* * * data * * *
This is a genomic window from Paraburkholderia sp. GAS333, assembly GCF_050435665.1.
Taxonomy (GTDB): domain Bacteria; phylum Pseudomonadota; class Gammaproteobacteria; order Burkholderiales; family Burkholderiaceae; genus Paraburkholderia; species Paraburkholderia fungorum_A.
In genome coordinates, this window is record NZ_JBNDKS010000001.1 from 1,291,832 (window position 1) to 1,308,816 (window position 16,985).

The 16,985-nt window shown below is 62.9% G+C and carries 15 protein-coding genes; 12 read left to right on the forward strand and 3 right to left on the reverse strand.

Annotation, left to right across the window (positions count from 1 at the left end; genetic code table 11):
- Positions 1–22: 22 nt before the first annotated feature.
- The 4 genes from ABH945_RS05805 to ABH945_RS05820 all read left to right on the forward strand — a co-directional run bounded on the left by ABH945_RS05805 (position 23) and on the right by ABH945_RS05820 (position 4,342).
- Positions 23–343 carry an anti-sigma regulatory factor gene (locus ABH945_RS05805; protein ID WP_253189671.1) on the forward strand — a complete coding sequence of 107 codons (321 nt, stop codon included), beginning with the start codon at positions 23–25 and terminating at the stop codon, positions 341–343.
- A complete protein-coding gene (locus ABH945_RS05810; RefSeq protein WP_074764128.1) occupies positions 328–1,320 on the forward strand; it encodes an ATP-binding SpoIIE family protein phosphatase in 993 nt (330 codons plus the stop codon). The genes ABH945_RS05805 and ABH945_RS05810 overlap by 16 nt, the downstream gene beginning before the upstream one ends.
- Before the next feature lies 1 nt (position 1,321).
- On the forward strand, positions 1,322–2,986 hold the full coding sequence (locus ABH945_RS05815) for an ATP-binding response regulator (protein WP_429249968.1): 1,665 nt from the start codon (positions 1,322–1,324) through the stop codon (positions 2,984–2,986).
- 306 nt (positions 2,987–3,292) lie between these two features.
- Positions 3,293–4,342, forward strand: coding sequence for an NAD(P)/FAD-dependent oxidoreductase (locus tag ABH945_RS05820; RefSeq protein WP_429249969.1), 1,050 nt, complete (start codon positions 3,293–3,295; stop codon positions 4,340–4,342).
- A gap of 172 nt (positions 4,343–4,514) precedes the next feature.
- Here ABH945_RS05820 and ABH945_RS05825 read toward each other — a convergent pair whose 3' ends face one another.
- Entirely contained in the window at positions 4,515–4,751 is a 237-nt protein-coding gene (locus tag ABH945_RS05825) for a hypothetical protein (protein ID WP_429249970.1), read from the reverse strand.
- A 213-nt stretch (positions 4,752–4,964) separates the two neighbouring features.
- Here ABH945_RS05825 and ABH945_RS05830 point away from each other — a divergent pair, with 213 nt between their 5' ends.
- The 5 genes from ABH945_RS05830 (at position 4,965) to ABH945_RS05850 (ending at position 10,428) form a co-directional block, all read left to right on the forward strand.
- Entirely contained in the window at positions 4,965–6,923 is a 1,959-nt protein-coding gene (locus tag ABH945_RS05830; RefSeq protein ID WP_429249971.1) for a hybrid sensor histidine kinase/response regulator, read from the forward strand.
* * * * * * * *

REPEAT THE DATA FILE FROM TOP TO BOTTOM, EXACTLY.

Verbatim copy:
This is a genomic window from Paraburkholderia sp. GAS333, assembly GCF_050435665.1.
Taxonomy (GTDB): domain Bacteria; phylum Pseudomonadota; class Gammaproteobacteria; order Burkholderiales; family Burkholderiaceae; genus Paraburkholderia; species Paraburkholderia fungorum_A.
In genome coordinates, this window is record NZ_JBNDKS010000001.1 from 1,291,832 (window position 1) to 1,308,816 (window position 16,985).

The 16,985-nt window shown below is 62.9% G+C and carries 15 protein-coding genes; 12 read left to right on the forward strand and 3 right to left on the reverse strand.

Annotation, left to right across the window (positions count from 1 at the left end; genetic code table 11):
- Positions 1–22: 22 nt before the first annotated feature.
- The 4 genes from ABH945_RS05805 to ABH945_RS05820 all read left to right on the forward strand — a co-directional run bounded on the left by ABH945_RS05805 (position 23) and on the right by ABH945_RS05820 (position 4,342).
- Positions 23–343 carry an anti-sigma regulatory factor gene (locus ABH945_RS05805; protein ID WP_253189671.1) on the forward strand — a complete coding sequence of 107 codons (321 nt, stop codon included), beginning with the start codon at positions 23–25 and terminating at the stop codon, positions 341–343.
- A complete protein-coding gene (locus ABH945_RS05810; RefSeq protein WP_074764128.1) occupies positions 328–1,320 on the forward strand; it encodes an ATP-binding SpoIIE family protein phosphatase in 993 nt (330 codons plus the stop codon). The genes ABH945_RS05805 and ABH945_RS05810 overlap by 16 nt, the downstream gene beginning before the upstream one ends.
- Before the next feature lies 1 nt (position 1,321).
- On the forward strand, positions 1,322–2,986 hold the full coding sequence (locus ABH945_RS05815) for an ATP-binding response regulator (protein WP_429249968.1): 1,665 nt from the start codon (positions 1,322–1,324) through the stop codon (positions 2,984–2,986).
- 306 nt (positions 2,987–3,292) lie between these two features.
- Positions 3,293–4,342, forward strand: coding sequence for an NAD(P)/FAD-dependent oxidoreductase (locus tag ABH945_RS05820; RefSeq protein WP_429249969.1), 1,050 nt, complete (start codon positions 3,293–3,295; stop codon positions 4,340–4,342).
- A gap of 172 nt (positions 4,343–4,514) precedes the next feature.
- Here ABH945_RS05820 and ABH945_RS05825 read toward each other — a convergent pair whose 3' ends face one another.
- Entirely contained in the window at positions 4,515–4,751 is a 237-nt protein-coding gene (locus tag ABH945_RS05825) for a hypothetical protein (protein ID WP_429249970.1), read from the reverse strand.
- A 213-nt stretch (positions 4,752–4,964) separates the two neighbouring features.
- Here ABH945_RS05825 and ABH945_RS05830 point away from each other — a divergent pair, with 213 nt between their 5' ends.
- The 5 genes from ABH945_RS05830 (at position 4,965) to ABH945_RS05850 (ending at position 10,428) form a co-directional block, all read left to right on the forward strand.
- Entirely contained in the window at positions 4,965–6,923 is a 1,959-nt protein-coding gene (locus tag ABH945_RS05830; RefSeq protein ID WP_429249971.1) for a hybrid sensor histidine kinase/response regulator, read from the forward strand.